Memorial Day arrives with the Braves clinging to a half-game lead in the NL East, the very definition of surmountable. But any fraction of a claim on first place at this checkpoint in a season is worth a huzzah, and perhaps even a dilly dilly or two.
Lest you take even this modest accomplishment for granted, consider the bleakness of Memorial Days of yore.
In 2015, with the tear-down commencing, the Braves were 3 1/2 games back on Memorial Day. The next year, they were 14-35 and already 15 back. Last season, first place was 8 1/2 games beyond their reach with so much more hot, humid and essentially inconsequential baseball to be played.
Recent summers to a Braves fan held all the allure of any Alabama beach going clothing optional. The only sane approach was to just look away.
Short-term hope, the first victim of the rebuild, has been reacquired.
Apparently, it was the player to be named later.
This summer holds baseball meaning beyond just the contractual obligation to play ‘em all. Watching the Major League standings is once again as important to the Braves follower as tracking the Dow is to the wonks of Wall Street.
Just like Sunday, when the Braves put a candied cherry on a road trip that was largely a serving of kale, beating Chris Sale and Boston.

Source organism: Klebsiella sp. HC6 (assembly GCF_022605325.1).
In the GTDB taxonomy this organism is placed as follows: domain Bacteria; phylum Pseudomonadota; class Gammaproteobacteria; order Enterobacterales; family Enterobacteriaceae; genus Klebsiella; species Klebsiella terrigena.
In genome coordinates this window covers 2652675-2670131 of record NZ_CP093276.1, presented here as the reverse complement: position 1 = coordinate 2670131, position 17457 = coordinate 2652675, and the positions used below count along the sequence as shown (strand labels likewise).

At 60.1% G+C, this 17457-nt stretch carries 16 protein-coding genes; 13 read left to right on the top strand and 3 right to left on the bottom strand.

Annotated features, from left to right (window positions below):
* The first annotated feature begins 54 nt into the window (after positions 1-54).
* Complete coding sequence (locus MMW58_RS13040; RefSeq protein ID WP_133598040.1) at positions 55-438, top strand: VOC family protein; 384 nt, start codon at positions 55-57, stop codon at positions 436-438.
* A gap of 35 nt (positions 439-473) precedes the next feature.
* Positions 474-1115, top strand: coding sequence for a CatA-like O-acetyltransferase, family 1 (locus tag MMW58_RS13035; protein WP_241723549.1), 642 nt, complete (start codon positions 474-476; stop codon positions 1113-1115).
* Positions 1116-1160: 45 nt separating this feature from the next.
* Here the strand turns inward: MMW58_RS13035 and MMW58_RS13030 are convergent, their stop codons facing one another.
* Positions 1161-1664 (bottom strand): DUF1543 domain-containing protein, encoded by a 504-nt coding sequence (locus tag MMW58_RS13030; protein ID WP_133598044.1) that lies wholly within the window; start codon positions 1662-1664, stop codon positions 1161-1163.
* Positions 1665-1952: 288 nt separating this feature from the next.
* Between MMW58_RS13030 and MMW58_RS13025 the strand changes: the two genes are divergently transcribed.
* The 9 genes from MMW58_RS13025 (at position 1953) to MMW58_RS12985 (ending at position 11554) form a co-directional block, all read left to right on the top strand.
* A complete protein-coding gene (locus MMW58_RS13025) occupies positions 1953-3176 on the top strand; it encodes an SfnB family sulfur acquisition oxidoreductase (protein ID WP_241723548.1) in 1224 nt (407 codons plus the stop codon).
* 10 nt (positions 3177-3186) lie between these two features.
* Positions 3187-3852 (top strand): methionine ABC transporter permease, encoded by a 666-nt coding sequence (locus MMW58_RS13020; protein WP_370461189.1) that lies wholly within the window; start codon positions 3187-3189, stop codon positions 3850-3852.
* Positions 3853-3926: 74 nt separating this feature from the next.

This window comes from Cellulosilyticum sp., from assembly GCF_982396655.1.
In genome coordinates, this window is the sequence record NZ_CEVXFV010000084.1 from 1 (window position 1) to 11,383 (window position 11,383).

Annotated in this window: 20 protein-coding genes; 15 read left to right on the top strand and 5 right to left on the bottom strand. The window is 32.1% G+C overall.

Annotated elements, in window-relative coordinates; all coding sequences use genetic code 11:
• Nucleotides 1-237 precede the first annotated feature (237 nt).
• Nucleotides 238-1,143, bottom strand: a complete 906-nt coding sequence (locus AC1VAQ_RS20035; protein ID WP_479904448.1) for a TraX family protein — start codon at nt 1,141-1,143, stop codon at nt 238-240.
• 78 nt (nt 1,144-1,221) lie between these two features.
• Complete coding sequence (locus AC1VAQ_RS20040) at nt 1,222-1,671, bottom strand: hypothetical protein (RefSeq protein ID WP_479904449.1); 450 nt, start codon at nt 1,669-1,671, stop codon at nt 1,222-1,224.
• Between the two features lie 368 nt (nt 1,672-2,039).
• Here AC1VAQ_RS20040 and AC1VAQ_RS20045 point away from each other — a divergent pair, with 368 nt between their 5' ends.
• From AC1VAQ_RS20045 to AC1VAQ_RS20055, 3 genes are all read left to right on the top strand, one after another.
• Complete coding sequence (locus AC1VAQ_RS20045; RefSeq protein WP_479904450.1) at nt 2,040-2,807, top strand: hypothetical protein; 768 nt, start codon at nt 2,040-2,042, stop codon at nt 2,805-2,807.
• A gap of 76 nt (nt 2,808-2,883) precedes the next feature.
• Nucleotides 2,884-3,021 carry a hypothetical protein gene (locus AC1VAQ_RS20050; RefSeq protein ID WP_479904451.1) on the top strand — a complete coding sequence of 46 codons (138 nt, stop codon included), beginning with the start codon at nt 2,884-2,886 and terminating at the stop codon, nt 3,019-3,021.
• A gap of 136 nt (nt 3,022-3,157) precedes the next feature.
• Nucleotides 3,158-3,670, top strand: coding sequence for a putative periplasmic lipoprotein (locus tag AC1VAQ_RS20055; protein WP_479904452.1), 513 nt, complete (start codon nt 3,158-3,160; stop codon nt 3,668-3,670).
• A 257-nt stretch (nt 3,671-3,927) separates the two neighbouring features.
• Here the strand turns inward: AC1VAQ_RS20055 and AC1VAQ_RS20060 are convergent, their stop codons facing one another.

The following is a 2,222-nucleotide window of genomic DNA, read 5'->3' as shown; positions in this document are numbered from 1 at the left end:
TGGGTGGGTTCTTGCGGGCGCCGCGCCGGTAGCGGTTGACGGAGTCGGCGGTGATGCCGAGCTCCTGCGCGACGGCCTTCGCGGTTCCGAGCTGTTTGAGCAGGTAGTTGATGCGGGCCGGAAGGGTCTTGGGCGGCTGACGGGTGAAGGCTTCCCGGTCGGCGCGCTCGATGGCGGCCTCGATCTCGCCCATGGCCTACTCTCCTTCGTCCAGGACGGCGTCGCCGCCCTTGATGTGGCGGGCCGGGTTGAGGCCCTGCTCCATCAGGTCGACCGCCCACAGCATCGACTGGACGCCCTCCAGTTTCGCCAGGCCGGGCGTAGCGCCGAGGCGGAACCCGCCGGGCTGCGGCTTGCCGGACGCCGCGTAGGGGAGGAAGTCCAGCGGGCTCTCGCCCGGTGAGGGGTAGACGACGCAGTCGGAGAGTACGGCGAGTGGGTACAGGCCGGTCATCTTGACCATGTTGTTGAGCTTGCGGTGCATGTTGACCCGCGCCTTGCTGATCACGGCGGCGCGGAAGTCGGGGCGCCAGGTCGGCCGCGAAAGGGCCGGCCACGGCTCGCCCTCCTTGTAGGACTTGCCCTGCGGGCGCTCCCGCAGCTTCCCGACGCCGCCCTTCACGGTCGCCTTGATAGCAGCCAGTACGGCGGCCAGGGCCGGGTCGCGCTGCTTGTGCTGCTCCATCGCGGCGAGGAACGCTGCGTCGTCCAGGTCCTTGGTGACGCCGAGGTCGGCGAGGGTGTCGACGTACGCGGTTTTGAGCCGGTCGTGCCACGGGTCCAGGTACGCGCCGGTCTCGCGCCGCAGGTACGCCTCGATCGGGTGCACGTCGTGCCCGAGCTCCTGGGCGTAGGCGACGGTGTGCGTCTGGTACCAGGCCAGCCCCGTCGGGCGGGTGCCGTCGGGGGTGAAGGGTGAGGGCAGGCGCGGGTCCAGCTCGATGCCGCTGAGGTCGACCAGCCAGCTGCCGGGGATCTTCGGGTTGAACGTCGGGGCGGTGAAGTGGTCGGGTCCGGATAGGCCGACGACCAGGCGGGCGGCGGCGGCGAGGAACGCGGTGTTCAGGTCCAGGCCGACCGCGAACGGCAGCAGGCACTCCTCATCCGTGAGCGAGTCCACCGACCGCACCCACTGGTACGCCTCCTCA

So, then, what of Philadelphia, who just the day before had leapfrogged into first? The Phillies complied with a loss to Toronto, and fell fractionally aft of the Braves.
Being part of baseball’s bigger picture, even at this young date, is nothing to take casually. It’s just the kind of front-of-the-field position that Freddie Freeman has longed for ever since they began sandblasting the roster all around him.
The six-game road trip that concluded Sunday was a reality check for the young Braves. It was the beginning of a stretch of 14 games in which they will meet above-.500 competition. That the Braves lost four of those games would have seemed so much more worrisome had they not closed out with such a commanding performance Sunday.
The reality is that the Braves will not stay competitive just on their youthful charm and good looks. They have the makings of a great story this season, but it is not one that will be written without significant dramatic tension along the way.
Reality is the uptick in strikeouts from a still-learning lineup evident in the past week. Reality is running up against other teams that see themselves as athletic and special, too. Reality is the ugly twist of a phenom’s leg, running through the bag (yes, Ronald Acuna is made of mortal stuff). Bottom-line reality came in the form of finishing a three-game series against a team that operates on more than twice the payroll as itself.
Just as the Braves reality is that, based on bounce-back games like Sunday, do not assume they will simply fade away over the season’s long course. They are one of those over-.500 teams, too. And they have gone 21-14 against teams with winning records thus far. They are the part of somebody else’s tough stretch also.
They return to SunTrust Monday. It’s Memorial Day. The Braves matter, times two (it’s a doubleheader). What more could anyone ask at this stage?